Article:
Upgrade Your Old Door Frames On A Budget With This Clever Plinth Block Trick

It's not unusual for the base of a door casing to get a little deteriorated or beat up or to float above the floor like the pants of a kid who's outgrown them. Replacing the casing probably seems like an enormous expense to fix a relatively small flaw, but it turns out to be a quick fix using something called a plinth block. YouTube creator @EmyLuDesigns has a short video explaining how this little-known, inexpensive, and handy bit of trim that can change the look of your door casings. 

"Plinth" has come to mean a feature that suggests heavy anchoring or grounding of an object, and it is commonly applied to squarish trim with a grounding visual effect on door casings and column bases. Being simple, rectangular blocks of trim, it's usually a simple matter for a DIYer to add a plinth block to an existing doorway. 

This solution has a lot of appeal, and it's not just a solution for damage. You might simply like the look, which has a classical vibe, but the versatile trim can be used to improve the appearance of any room. However, perhaps the most common reason is that the bottoms of door frames are often just plain "ugly," as @EmyLuDesigns puts it. This is usually because door casings often aren't flush with the floor, and their profile doesn't match the baseboard, which leads to an awkward transition that can be eliminated with a plinth block.

How to Install a Plinth Block

It's difficult to repair such deteriorated trim (and often impossible to find matching trim to replace the original). Still, the process of installing plinth blocks is about as simple as DIY projects get. Measure the plinth block you've chosen or, better yet, hold it in place and trace around it. The block shouldn't interfere with the operation of a door, but it can extend beyond the casing on the other side and can be as tall as you want. Cut away the part of the trim (and adjacent baseboard) to be replaced. An oscillating multi-tool is the best option for this, though you could manage it with just about any saw with a blade that cuts almost to the end of the saw ... you could use a hacksaw blade, for example, but not a hacksaw itself because the frame would get in the way. All that's left is to tack in a plinth block, caulk the baseboards and casing, and paint.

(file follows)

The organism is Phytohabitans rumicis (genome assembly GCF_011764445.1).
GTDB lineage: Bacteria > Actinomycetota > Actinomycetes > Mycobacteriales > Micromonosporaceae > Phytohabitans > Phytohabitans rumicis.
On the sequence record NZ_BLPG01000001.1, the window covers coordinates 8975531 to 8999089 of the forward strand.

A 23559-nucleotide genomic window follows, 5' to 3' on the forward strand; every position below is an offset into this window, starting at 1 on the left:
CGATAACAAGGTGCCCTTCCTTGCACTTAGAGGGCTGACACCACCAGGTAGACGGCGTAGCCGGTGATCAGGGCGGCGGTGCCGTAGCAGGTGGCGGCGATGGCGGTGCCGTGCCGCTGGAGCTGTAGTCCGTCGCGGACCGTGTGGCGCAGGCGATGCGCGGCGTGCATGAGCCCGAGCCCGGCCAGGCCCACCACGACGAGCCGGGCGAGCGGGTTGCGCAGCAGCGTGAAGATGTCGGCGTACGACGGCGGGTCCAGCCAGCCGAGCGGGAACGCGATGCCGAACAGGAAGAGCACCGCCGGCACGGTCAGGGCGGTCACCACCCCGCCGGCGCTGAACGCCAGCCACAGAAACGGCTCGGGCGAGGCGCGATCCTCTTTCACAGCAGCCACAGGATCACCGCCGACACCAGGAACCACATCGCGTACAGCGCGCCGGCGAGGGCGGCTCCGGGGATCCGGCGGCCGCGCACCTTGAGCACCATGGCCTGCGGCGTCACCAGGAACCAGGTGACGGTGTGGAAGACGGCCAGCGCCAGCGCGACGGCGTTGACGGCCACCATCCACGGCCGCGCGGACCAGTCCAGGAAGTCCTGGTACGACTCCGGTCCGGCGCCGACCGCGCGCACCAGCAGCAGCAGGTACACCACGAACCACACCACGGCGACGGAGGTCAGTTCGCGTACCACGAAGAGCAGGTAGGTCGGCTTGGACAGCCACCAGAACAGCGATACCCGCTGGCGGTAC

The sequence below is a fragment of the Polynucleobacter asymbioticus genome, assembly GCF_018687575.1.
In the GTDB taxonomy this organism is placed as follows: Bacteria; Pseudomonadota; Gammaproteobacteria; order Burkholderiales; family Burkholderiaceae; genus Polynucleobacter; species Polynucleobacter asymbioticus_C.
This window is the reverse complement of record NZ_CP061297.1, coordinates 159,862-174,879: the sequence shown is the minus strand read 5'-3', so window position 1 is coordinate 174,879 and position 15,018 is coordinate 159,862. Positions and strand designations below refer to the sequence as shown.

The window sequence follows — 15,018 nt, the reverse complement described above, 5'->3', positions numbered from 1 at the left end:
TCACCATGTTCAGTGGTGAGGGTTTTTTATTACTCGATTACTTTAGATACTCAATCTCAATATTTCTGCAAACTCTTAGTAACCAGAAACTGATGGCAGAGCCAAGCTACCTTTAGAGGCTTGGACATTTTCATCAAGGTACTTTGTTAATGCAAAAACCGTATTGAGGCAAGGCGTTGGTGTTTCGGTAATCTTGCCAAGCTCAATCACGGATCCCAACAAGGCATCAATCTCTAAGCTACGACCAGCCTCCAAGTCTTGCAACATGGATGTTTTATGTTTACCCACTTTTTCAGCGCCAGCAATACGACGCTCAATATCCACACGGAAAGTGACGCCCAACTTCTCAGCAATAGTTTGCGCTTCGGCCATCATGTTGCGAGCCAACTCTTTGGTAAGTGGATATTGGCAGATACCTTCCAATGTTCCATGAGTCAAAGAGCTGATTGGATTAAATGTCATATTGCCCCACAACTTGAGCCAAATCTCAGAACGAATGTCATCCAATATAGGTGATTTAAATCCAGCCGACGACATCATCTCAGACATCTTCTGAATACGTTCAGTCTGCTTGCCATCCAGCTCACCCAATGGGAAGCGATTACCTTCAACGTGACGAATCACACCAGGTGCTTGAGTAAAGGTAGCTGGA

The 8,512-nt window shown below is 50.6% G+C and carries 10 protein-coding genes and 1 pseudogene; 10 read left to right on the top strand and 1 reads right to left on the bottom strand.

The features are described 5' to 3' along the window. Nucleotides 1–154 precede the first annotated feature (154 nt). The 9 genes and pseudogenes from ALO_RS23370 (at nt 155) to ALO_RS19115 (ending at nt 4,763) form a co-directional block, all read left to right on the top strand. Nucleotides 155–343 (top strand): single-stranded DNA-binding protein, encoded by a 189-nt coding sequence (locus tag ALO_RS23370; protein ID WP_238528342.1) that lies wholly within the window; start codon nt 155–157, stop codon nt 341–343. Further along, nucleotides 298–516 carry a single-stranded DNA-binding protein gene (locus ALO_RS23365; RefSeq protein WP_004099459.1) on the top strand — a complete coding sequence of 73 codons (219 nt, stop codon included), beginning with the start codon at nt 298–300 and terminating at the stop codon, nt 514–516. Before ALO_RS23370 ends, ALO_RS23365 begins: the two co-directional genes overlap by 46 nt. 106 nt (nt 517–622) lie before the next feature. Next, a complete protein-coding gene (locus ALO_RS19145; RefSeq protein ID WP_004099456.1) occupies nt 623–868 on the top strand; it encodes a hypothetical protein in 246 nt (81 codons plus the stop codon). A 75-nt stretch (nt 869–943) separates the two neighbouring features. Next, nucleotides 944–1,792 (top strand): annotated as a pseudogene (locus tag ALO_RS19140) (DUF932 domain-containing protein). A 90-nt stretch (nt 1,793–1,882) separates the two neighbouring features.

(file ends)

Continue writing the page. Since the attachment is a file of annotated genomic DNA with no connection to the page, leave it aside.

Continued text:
Note that there's no fussing about trying to find the right size of plinth block; anything that suits the style of your room and its trim, even very broadly, should work just fine. Thankfully, a plinth block doesn't have to match to look great. When you find a situation like that in interior design, you almost have to take advantage of it. It truly is that rarest of DIY projects that's easy, cheap, and usually turns out better than the original.